There is a strange resistance among many computer security pundits to believe that Russia has engaged in cyber-warfare on its neighbors. This is mostly due to a combination of left-over resentment of US actions in the cold war combined with not wanting to face the consequences of accepting the new reality. Also there is a bit of confusing absence of evidence with evidence of absence.
Apparently this belief system is not shared by the US DOD, according to this Aviation Week article:
It’s a part of a technology race that is already well underway. The Russian attack on Georgia last year showed weaknesses in some combat areas, but not in cyberwarfare, say U.S. analysts.
“The Russians conducted a cyberattack that was well coordinated with what Russian troops were doing on the ground,” says a longtime specialist in military information operations. “It was obvious that someone conducting the cyber[war] was talking to those controlling the ground forces. They knew where the [cyber]talent was [in Russia], how to use it, and how to coordinate it.
“That sophisticated planning at different levels of cyberwarfare surprised a lot of people in the Defense Dept.,” he says. “It looked like a seamless, combined operation that coordinated the use of a range of cyberweapons from the sophisticated to the high school kids that thought it was cool to deface official web sites. The techniques they used everybody knows about. The issue was how effective they were as part of a combined operation.”
In response the DOD is apparent working on a “cyber-warfare for dummies” approach that bundles several attacks into a user friendly console:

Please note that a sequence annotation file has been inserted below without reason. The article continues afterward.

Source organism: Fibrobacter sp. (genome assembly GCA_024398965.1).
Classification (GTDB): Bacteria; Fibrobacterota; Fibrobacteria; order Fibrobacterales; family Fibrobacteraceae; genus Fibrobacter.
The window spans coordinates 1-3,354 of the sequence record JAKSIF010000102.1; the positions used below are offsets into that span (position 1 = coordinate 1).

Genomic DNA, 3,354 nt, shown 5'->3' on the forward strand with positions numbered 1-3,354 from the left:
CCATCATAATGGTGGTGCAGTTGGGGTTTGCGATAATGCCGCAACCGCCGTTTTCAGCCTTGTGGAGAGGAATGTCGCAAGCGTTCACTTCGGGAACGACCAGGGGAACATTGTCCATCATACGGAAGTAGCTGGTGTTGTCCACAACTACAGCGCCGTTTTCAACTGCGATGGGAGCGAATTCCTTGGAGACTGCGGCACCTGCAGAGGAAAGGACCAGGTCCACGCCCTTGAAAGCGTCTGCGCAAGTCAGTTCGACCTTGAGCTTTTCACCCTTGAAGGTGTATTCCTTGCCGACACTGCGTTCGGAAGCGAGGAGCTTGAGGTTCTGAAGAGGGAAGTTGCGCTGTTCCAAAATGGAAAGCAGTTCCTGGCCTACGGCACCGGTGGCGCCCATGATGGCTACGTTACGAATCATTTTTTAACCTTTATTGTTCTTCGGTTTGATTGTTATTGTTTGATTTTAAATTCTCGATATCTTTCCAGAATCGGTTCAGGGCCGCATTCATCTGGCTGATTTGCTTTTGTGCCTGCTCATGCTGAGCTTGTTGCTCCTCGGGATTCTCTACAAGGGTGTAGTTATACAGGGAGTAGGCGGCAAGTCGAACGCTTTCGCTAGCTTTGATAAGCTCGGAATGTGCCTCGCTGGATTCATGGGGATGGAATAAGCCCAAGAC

This particular network attack prototype has a display at the operator’s position that shows a schematic of the network of interest and identifies its nodes.
“You could be talking about thousands and thousands of nodes being involved in a single mission,” says a second network attack researcher. “Being able to visualize that without a tool is practically impossible.”
A touch-screen dashboard beneath the network schematic display looks like the sound mixing console at a recording studio. The left side lists cyberattack mission attributes such as speed, covertness, attribution and collateral damage. Next to each attribute is the image of a sliding lever on a long scale. These can be moved, for example, to increase the speed of attack or decrease collateral damage.
Each change to the scales produces a different list of software algorithm tools that the operator needs. “Right now, all that information is in the head of a few guys that do computer network operations and there is no training system,” says the first specialist.
Experts are combining digital tools that even an inexperienced operator can bring into play. In the unclassified arena there are algorithms dubbed Mad WiFi, Air Crack and Beach. For classified work, industry developers also have a toolbox of proprietary cyberexploitation algorithms.